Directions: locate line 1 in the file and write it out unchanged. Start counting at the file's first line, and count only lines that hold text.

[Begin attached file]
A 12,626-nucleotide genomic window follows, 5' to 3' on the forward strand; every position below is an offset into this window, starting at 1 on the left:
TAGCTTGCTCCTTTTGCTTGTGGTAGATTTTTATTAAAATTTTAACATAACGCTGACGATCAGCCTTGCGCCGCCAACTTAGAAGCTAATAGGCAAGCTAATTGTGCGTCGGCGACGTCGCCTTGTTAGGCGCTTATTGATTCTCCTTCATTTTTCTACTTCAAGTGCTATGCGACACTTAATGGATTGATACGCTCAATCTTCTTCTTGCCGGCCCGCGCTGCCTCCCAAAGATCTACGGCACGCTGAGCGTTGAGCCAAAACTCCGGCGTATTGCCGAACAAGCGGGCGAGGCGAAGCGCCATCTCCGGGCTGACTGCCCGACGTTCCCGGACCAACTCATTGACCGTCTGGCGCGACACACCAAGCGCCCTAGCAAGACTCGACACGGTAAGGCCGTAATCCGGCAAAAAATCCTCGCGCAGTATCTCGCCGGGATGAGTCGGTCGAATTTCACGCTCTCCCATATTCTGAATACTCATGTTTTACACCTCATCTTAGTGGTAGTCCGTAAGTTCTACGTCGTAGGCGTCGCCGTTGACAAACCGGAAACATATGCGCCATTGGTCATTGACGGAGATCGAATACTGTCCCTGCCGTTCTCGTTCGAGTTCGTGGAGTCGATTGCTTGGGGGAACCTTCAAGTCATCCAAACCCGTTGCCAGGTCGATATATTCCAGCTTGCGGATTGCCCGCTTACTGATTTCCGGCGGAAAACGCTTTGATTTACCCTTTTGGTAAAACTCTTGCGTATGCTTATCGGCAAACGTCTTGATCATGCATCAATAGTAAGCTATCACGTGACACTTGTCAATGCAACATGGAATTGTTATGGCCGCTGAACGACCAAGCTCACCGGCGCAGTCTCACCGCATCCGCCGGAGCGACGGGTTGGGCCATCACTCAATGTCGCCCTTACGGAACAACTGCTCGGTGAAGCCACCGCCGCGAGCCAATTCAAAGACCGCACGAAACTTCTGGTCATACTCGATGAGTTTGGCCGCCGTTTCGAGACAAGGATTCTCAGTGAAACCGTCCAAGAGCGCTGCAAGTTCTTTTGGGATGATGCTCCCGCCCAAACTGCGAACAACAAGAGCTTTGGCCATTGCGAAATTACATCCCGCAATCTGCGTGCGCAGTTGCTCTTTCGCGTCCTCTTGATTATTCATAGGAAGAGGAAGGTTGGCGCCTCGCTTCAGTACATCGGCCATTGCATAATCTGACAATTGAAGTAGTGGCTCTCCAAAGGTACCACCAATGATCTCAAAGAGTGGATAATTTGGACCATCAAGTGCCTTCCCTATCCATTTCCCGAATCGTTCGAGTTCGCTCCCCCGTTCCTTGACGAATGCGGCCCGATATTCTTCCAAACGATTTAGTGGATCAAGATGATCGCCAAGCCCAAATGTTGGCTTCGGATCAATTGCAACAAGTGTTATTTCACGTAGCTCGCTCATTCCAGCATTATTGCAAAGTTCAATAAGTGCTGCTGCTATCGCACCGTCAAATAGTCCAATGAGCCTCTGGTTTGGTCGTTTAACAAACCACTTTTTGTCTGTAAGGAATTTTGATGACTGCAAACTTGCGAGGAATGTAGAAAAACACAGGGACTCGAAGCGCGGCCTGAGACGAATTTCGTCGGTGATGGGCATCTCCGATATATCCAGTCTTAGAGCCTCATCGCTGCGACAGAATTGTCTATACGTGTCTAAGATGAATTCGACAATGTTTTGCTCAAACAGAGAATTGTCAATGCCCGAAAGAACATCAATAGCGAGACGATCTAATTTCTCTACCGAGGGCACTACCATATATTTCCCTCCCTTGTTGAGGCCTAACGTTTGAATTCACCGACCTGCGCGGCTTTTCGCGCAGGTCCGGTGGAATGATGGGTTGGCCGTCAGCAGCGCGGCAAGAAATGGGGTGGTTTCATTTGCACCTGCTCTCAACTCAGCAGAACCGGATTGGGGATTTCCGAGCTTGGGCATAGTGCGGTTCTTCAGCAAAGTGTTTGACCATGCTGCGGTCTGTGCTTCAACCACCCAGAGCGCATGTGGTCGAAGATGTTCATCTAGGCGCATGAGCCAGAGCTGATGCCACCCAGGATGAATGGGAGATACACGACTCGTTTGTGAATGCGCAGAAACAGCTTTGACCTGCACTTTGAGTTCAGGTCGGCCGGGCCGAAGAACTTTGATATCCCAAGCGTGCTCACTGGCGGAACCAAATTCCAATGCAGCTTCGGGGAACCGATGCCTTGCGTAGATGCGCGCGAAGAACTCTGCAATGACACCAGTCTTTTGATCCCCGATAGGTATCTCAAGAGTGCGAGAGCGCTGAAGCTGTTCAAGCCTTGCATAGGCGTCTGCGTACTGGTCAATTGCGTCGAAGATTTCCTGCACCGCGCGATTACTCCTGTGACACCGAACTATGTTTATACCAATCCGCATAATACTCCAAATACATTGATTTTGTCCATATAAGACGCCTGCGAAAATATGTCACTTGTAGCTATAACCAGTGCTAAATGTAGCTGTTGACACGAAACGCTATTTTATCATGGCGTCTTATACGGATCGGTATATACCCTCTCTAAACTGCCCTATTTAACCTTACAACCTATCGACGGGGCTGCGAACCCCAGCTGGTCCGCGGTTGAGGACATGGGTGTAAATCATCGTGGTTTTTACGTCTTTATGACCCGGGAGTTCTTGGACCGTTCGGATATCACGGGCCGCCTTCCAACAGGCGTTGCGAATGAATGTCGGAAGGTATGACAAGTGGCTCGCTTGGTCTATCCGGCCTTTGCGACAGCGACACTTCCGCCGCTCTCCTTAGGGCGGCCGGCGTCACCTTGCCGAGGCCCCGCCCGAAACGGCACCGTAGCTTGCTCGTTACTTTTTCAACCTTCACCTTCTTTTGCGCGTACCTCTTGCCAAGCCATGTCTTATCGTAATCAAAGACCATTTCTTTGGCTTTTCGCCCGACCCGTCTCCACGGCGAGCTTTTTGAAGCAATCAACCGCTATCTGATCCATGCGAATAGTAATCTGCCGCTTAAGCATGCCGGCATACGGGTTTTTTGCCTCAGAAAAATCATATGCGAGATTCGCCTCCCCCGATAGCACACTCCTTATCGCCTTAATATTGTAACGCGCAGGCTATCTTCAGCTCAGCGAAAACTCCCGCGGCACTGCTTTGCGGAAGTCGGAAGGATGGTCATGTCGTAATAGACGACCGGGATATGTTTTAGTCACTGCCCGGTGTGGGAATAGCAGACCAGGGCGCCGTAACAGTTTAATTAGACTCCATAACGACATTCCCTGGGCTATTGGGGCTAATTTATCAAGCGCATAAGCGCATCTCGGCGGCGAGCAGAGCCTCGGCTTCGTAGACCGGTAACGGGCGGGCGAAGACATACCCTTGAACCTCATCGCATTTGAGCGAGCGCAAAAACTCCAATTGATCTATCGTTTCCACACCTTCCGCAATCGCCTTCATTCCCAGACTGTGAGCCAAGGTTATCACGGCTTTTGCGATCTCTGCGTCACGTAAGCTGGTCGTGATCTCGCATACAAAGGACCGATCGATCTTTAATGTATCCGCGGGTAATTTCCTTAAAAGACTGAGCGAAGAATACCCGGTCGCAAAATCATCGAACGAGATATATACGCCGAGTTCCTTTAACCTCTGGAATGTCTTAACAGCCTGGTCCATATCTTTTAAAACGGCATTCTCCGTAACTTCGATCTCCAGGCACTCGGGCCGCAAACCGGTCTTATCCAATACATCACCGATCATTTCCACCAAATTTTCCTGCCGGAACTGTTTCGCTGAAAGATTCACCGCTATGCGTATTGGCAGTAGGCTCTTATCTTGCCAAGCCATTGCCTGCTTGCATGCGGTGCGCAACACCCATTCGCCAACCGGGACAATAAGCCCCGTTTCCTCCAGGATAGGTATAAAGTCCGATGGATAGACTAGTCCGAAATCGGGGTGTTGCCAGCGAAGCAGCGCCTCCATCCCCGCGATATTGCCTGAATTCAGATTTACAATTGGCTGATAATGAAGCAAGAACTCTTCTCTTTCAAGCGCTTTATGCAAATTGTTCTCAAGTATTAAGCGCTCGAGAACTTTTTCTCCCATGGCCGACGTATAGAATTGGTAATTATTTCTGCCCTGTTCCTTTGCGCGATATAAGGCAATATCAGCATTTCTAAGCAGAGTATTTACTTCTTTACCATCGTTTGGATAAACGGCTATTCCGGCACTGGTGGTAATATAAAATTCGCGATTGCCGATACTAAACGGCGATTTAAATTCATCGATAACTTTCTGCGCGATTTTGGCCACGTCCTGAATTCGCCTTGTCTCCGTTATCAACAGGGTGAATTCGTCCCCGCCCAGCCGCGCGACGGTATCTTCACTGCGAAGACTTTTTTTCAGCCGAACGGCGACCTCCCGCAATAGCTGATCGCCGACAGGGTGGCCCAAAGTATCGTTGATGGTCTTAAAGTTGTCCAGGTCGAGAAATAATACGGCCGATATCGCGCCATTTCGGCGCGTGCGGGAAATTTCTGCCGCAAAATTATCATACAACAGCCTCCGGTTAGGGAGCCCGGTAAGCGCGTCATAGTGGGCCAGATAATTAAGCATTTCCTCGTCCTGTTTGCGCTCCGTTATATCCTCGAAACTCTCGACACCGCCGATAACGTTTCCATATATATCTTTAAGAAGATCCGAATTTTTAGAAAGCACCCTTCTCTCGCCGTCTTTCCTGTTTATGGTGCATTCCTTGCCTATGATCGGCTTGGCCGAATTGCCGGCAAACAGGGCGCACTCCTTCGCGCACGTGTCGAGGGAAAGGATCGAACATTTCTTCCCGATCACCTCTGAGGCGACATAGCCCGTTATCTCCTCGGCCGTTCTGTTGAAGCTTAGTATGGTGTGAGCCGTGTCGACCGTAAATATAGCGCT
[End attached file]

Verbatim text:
A 12,626-nucleotide genomic window follows, 5' to 3' on the forward strand; every position below is an offset into this window, starting at 1 on the left: